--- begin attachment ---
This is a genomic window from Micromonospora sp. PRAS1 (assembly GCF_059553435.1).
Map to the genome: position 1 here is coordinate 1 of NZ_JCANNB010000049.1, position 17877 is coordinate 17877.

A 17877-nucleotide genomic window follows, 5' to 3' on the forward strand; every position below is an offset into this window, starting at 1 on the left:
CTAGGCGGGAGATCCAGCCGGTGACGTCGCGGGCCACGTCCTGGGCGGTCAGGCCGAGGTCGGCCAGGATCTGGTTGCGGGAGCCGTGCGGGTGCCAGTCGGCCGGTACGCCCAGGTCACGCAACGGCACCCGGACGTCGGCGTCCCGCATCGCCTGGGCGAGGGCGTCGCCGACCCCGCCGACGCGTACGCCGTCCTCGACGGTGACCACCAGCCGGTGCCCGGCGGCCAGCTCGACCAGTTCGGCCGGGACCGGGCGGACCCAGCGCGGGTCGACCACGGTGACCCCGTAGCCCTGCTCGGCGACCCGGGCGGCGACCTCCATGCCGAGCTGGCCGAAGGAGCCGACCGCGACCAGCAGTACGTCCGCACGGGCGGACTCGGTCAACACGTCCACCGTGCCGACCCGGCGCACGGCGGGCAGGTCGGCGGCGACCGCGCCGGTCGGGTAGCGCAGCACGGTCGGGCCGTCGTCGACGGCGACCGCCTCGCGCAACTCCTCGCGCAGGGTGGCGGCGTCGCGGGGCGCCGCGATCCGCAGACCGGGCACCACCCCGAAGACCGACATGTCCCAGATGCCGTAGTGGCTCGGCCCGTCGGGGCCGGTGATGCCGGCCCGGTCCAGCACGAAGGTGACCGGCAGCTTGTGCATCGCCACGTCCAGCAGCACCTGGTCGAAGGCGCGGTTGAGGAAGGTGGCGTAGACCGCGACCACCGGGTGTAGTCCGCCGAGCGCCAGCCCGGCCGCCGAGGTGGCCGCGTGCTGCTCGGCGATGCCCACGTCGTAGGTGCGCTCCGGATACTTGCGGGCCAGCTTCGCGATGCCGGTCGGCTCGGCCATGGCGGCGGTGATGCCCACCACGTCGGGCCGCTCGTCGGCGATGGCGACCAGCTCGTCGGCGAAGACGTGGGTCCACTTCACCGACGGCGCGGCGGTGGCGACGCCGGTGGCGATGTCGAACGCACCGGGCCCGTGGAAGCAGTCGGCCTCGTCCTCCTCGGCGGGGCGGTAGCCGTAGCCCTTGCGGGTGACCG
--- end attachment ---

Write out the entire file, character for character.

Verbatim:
This is a genomic window from Micromonospora sp. PRAS1 (assembly GCF_059553435.1).
Map to the genome: position 1 here is coordinate 1 of NZ_JCANNB010000049.1, position 17877 is coordinate 17877.

A 17877-nucleotide genomic window follows, 5' to 3' on the forward strand; every position below is an offset into this window, starting at 1 on the left:
CTAGGCGGGAGATCCAGCCGGTGACGTCGCGGGCCACGTCCTGGGCGGTCAGGCCGAGGTCGGCCAGGATCTGGTTGCGGGAGCCGTGCGGGTGCCAGTCGGCCGGTACGCCCAGGTCACGCAACGGCACCCGGACGTCGGCGTCCCGCATCGCCTGGGCGAGGGCGTCGCCGACCCCGCCGACGCGTACGCCGTCCTCGACGGTGACCACCAGCCGGTGCCCGGCGGCCAGCTCGACCAGTTCGGCCGGGACCGGGCGGACCCAGCGCGGGTCGACCACGGTGACCCCGTAGCCCTGCTCGGCGACCCGGGCGGCGACCTCCATGCCGAGCTGGCCGAAGGAGCCGACCGCGACCAGCAGTACGTCCGCACGGGCGGACTCGGTCAACACGTCCACCGTGCCGACCCGGCGCACGGCGGGCAGGTCGGCGGCGACCGCGCCGGTCGGGTAGCGCAGCACGGTCGGGCCGTCGTCGACGGCGACCGCCTCGCGCAACTCCTCGCGCAGGGTGGCGGCGTCGCGGGGCGCCGCGATCCGCAGACCGGGCACCACCCCGAAGACCGACATGTCCCAGATGCCGTAGTGGCTCGGCCCGTCGGGGCCGGTGATGCCGGCCCGGTCCAGCACGAAGGTGACCGGCAGCTTGTGCATCGCCACGTCCAGCAGCACCTGGTCGAAGGCGCGGTTGAGGAAGGTGGCGTAGACCGCGACCACCGGGTGTAGTCCGCCGAGCGCCAGCCCGGCCGCCGAGGTGGCCGCGTGCTGCTCGGCGATGCCCACGTCGTAGGTGCGCTCCGGATACTTGCGGGCCAGCTTCGCGATGCCGGTCGGCTCGGCCATGGCGGCGGTGATGCCCACCACGTCGGGCCGCTCGTCGGCGATGGCGACCAGCTCGTCGGCGAAGACGTGGGTCCACTTCACCGACGGCGCGGCGGTGGCGACGCCGGTGGCGATGTCGAACGCACCGGGCCCGTGGAAGCAGTCGGCCTCGTCCTCCTCGGCGGGGCGGTAGCCGTAGCCCTTGCGGGTGACCG